But if people only focus on their own individual strategies, then there could be a case where greed brings in anarchy. So Thomas Hobbes, in his unparalleled and rather unconvincing work Leviathan, brings in “tyranny” as a whiplash over anarchy. Since individuals may be so blinded by their self-interest, it perhaps makes sense to have an intervention in place…perhaps, a tyrant, called as the Government?

The main point however is: Why do I write about Plato and Smith and Rand and Hobbes, when my musings are primarily about Nash? Well you see, Nash gives me the tool with which I can connect the philosophies of all these thinkers onto one platform. A platform called Game Theory.

In the prisoner’s dilemma, each prisoner decides to choose that strategy that minimizes the sentence given to him, irrespective of the strategy used by his opponent. What every prisoner is really doing is that he is employing his own dominant strategy; he focuses on the self.

As all players employ self centered strategies, the game settles to a stable Nash equilibrium. Ayn Rand would rejoice in this choice and would perhaps like to call it the God equilibrium.

Plato, Mill and Kant would perhaps not be so convinced. Their point was that stable equilibria are not always the most ethical equilibria. And fortunately, people don’t always behave in a self centered manner, do they? Nash would interpret this to say that there are other altruistic pay-offs that we would need to incorporate in the game. Further, its not always possible for us to have dominant strategies. People do reciprocate an act of kindness; in Nash’s world, strategies are at times reactive.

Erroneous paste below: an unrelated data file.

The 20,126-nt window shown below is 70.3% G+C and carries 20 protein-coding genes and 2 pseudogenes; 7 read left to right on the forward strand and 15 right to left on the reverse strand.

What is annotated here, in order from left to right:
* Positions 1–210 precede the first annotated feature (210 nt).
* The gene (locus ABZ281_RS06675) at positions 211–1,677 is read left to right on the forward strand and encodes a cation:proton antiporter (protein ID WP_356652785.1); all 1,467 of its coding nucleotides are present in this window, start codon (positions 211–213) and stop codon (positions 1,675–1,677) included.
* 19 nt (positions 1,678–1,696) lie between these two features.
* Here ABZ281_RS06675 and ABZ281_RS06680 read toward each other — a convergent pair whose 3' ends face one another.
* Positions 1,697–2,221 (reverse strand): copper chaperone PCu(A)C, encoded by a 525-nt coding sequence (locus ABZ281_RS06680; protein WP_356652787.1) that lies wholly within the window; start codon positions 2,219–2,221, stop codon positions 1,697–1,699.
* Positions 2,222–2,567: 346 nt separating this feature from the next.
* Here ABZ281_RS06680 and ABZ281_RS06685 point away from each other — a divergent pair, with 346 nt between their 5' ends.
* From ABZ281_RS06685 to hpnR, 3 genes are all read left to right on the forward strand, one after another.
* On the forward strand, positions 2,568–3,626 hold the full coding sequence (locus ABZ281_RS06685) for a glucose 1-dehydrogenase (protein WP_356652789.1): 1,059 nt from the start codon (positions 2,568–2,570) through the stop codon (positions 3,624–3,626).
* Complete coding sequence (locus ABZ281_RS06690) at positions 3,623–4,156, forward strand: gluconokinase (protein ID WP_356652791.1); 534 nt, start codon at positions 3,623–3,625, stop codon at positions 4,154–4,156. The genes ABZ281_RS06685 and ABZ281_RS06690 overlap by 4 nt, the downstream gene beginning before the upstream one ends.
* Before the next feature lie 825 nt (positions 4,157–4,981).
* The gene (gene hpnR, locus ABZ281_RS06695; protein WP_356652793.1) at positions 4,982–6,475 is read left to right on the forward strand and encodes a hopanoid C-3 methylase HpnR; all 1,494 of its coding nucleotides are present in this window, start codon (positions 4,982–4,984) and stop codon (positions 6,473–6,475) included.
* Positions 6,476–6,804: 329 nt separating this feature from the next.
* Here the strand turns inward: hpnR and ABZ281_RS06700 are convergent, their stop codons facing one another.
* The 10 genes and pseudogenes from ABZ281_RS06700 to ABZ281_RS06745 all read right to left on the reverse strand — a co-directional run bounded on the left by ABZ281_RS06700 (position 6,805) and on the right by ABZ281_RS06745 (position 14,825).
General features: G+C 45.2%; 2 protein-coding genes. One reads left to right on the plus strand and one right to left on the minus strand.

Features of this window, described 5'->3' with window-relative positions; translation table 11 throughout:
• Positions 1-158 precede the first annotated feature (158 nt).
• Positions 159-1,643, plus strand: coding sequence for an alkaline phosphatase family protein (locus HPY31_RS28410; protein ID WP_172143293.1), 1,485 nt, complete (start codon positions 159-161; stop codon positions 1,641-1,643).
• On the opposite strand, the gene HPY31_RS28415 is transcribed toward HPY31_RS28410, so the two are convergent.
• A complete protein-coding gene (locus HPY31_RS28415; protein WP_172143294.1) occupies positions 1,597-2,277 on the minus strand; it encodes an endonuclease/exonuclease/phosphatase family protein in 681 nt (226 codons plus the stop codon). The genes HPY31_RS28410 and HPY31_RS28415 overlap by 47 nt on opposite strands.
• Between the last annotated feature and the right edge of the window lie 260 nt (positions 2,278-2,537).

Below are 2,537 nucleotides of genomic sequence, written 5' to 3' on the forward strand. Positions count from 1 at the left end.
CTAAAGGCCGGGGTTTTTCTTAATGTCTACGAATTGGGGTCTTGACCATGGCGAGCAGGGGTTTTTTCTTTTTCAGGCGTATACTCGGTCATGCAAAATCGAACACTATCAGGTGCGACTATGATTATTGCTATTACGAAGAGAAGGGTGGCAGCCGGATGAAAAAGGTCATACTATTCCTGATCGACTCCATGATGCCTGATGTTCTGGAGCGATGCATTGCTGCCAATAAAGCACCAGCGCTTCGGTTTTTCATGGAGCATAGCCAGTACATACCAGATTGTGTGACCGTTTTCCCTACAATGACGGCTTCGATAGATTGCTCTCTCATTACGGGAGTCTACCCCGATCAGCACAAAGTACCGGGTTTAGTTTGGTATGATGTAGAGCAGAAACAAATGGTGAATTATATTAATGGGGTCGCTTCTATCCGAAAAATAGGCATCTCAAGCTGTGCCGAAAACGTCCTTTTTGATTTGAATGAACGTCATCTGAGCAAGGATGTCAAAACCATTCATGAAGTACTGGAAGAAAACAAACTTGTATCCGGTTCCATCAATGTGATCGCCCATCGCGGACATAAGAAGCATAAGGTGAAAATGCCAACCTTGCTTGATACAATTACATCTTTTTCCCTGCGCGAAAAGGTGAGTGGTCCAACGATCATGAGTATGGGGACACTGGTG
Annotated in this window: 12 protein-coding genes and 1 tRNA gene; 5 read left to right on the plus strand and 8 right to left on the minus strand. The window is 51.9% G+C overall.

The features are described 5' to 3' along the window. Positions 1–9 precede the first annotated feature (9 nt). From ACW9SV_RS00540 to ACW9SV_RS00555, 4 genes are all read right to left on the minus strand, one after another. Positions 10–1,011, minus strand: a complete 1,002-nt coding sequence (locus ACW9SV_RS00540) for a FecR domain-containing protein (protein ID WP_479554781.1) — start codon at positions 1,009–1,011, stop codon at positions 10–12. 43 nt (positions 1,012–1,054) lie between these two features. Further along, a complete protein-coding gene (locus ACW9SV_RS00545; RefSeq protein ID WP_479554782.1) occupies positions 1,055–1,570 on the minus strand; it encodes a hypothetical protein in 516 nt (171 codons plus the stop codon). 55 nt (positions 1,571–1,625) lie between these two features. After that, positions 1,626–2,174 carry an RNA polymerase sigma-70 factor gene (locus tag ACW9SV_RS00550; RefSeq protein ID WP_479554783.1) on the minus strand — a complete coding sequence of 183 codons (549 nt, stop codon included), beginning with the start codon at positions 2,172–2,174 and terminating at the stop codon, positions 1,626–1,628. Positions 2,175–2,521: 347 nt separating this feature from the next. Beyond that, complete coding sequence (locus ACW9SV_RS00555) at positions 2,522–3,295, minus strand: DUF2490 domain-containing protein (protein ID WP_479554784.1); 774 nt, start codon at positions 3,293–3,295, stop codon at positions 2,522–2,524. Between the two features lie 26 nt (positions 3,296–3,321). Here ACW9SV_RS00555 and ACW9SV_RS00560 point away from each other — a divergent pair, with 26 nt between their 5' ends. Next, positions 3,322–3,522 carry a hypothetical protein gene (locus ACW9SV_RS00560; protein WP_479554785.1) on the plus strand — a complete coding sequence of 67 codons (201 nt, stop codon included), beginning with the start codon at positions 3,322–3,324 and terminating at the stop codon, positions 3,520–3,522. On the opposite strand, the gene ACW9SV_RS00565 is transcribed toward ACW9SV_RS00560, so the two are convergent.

Enter Hobbes and Nash will show that the presence of the Government will change the equilibrium from a competitive one to a co-opetitive one. It could be a law or a cartel or a mafia or a Government that could affect this change.

Every philosophical idea can be equated to a change in pay-offs as perceived by the players. Or it could be equated to introduction of new strategies being made available to the players. Or it could be equated to introduction of a new player altogether. Whatever be your philosophy, the theory of games and the dilemma offers us the perfect mathematical tool with which to view it.

The vision is entirely yours. The choice of philosophy is entirely yours too. John Nash is the name of the binocular through which you suddenly see things close by.

NaMo takes on the Inscrutable Chinese!

Dear Reader, this article appeared in the Hindu Business Line today under my column titled “Tweakonomics”. You can see the original article at

There is a lot riding on this visit. Such as settlement of disputes pertaining to border, trade, border, economy, border, investment, border, railways and just in case you missed it, border. Bordering on the border of the impossible. Ony NaMo’s charms may be able to push the Indian bull (now officially growing at a faster-than-dragon pace) into the proverbial China shop.